Claude Chabrol

Claude Chabrol
 (1930-2010) played an important part in launching the New Wave when between 1958-60 he financed short films by Rivette and Rohmer, with whom he collaborated on the first serious book length study of Hitchcock’s films. Monaco describes the films of Hitchcock and Fritz Lang as “Chabrol’s paragons.”  He financed Rohmer’s first feature, Le Signe du lion (1959) Philippe de Broca’s first, Les Jeux de l’amour (1960), and helped finance Rivette’s Paris nous appartient (1961) more than two years in the making. Chabrol formed his own company which served as a nucleus for the early cooperative efforts of the ‘Cahiers’ critics-turned filmmakers and Chabrol deserves more credit than he received for the practical intelligence he showed in financing the early New Wave films (Monaco 254).  

His first feature, generally regarded as the first feature of the New Wave, Le Beau Serge/ Handsome Serge,(1959), with autobiographical elements filmed in his town where Chabrol spent his adolescence during the Occupation, was financed with inherited money. It served  as a practical demonstration to aspiring New Wave filmmakers of how a feature could be made on a small budget. Le Beau Serge and Les Cousins (1959) are thematically companion films and the latter was the beginning of a collaboration with writer and friend Paul Gégauff - on-going collaborations both in front of and behind the camera was central to Chabrol’s accomplished craftsmanship and mode of working.  Les Cousins (1959) was the only major commercial success in his first filmmaking phase of 8 features 1958-63 which can be identified as Chabrol’s ‘art film period’. His fourth feature, Les Bonnes Femmes / The Good Girls (1960), which Chabrol nominated as his best film, is centred on four Parisian shopgirls entertaining dreams for a better life, but ending in a murder. Subtle ironies unexpectedly emerge with emotional affect through a complex formal structure.  Chabrol’s achievement in this initial personal phase of his filmmaking career was better understood retrospectively in light of the ironic subtleties in “a distillation of Chabrol’s preoccupations” almost universally praised by the critics in Le Boucher/ The Butcher (1970).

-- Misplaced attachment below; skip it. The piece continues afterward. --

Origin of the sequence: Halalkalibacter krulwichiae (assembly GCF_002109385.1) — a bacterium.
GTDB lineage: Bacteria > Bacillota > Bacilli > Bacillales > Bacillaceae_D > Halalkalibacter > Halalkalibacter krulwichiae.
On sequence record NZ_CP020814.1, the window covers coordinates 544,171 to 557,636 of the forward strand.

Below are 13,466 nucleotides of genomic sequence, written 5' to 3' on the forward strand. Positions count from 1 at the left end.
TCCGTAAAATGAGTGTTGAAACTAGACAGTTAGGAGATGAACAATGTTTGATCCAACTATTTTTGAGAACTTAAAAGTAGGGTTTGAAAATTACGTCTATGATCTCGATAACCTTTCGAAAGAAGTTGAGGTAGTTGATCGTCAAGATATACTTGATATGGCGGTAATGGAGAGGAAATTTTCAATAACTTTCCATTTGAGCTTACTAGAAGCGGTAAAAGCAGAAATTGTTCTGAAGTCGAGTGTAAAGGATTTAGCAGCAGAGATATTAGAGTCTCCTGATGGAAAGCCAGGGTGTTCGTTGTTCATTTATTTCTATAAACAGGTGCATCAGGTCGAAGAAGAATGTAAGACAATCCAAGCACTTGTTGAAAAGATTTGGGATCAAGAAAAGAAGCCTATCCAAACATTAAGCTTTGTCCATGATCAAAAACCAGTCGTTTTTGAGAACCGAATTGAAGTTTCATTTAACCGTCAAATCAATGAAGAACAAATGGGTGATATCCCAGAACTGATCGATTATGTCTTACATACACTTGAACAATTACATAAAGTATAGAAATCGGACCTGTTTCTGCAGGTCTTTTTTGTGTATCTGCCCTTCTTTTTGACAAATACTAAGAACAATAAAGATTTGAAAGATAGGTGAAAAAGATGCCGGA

The survival phase of 6 commercial assignments 1964-8 ended with the breakthrough, critically and commercially, of Les Biches (1968) beginning Chabrol’s fully mature phase in 9 features 1968-73 all variants on the psychological thriller genre pioneered in the French cinema by Henri-Georges Clouzot*, usually centred on triangular relationships. In the films most fully realised in this phase such as La Femme Infidèle/ The Unfaithful Wife (1969), Que la Bete Meure/ This Man Must Die (1969)  and Le Boucher, culminating with Les Noces rouges/ Wedding in Blood (1973), Susan Hayward sees Chabrol as providing “a social document of contemporary France that is far from flattering in its continuous criticism of bourgeois morality.” She further sees, as a constant, Chabrol’s obsession with the very fine line between good and evil, morality and madness, stupidity and frustration, “the way that social/bourgeois hypocrisy papers over that (260-1).” Chabrol is described by Alan Williams as a Left, no longer practicing, Catholic “who associated with Right anarchists” (344), his Catholicism seemingly displaced by the films of Lang and Hitchcock. He and Rohmer have been identified as forming Cahiers’ “Catholic wing.” Hayward describes Rohmer’s films as “more intimist” than Chabrol’s - “his moral fiction does not particularly address the social questions of the time but does paint the social mores of a certain intellectual middle class [and their] practices of self-deception (ibid 262).”  See also René Allio below.